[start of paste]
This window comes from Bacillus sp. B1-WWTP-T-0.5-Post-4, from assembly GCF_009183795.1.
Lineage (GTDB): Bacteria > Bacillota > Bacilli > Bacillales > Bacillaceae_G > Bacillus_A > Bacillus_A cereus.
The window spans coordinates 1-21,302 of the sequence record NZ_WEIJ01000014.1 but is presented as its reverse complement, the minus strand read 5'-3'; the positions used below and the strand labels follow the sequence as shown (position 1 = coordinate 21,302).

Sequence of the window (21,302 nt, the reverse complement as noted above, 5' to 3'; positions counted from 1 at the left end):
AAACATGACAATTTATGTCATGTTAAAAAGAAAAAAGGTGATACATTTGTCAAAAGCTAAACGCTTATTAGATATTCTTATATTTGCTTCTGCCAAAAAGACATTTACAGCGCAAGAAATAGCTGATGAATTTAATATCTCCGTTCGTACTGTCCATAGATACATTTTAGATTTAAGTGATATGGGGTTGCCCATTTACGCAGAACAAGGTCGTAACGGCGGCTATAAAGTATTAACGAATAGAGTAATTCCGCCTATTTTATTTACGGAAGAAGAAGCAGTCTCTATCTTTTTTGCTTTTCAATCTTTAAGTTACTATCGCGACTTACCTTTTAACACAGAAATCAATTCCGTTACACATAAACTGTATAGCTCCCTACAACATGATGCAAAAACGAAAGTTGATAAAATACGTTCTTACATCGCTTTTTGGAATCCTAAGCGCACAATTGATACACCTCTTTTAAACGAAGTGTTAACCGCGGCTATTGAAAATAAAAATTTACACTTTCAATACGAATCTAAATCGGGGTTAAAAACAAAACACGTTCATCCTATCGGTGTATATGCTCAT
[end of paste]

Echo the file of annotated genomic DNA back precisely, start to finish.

This window comes from Bacillus sp. B1-WWTP-T-0.5-Post-4, from assembly GCF_009183795.1.
Lineage (GTDB): Bacteria > Bacillota > Bacilli > Bacillales > Bacillaceae_G > Bacillus_A > Bacillus_A cereus.
The window spans coordinates 1-21,302 of the sequence record NZ_WEIJ01000014.1 but is presented as its reverse complement, the minus strand read 5'-3'; the positions used below and the strand labels follow the sequence as shown (position 1 = coordinate 21,302).

Sequence of the window (21,302 nt, the reverse complement as noted above, 5' to 3'; positions counted from 1 at the left end):
AAACATGACAATTTATGTCATGTTAAAAAGAAAAAAGGTGATACATTTGTCAAAAGCTAAACGCTTATTAGATATTCTTATATTTGCTTCTGCCAAAAAGACATTTACAGCGCAAGAAATAGCTGATGAATTTAATATCTCCGTTCGTACTGTCCATAGATACATTTTAGATTTAAGTGATATGGGGTTGCCCATTTACGCAGAACAAGGTCGTAACGGCGGCTATAAAGTATTAACGAATAGAGTAATTCCGCCTATTTTATTTACGGAAGAAGAAGCAGTCTCTATCTTTTTTGCTTTTCAATCTTTAAGTTACTATCGCGACTTACCTTTTAACACAGAAATCAATTCCGTTACACATAAACTGTATAGCTCCCTACAACATGATGCAAAAACGAAAGTTGATAAAATACGTTCTTACATCGCTTTTTGGAATCCTAAGCGCACAATTGATACACCTCTTTTAAACGAAGTGTTAACCGCGGCTATTGAAAATAAAAATTTACACTTTCAATACGAATCTAAATCGGGGTTAAAAACAAAACACGTTCATCCTATCGGTGTATATGCTCAT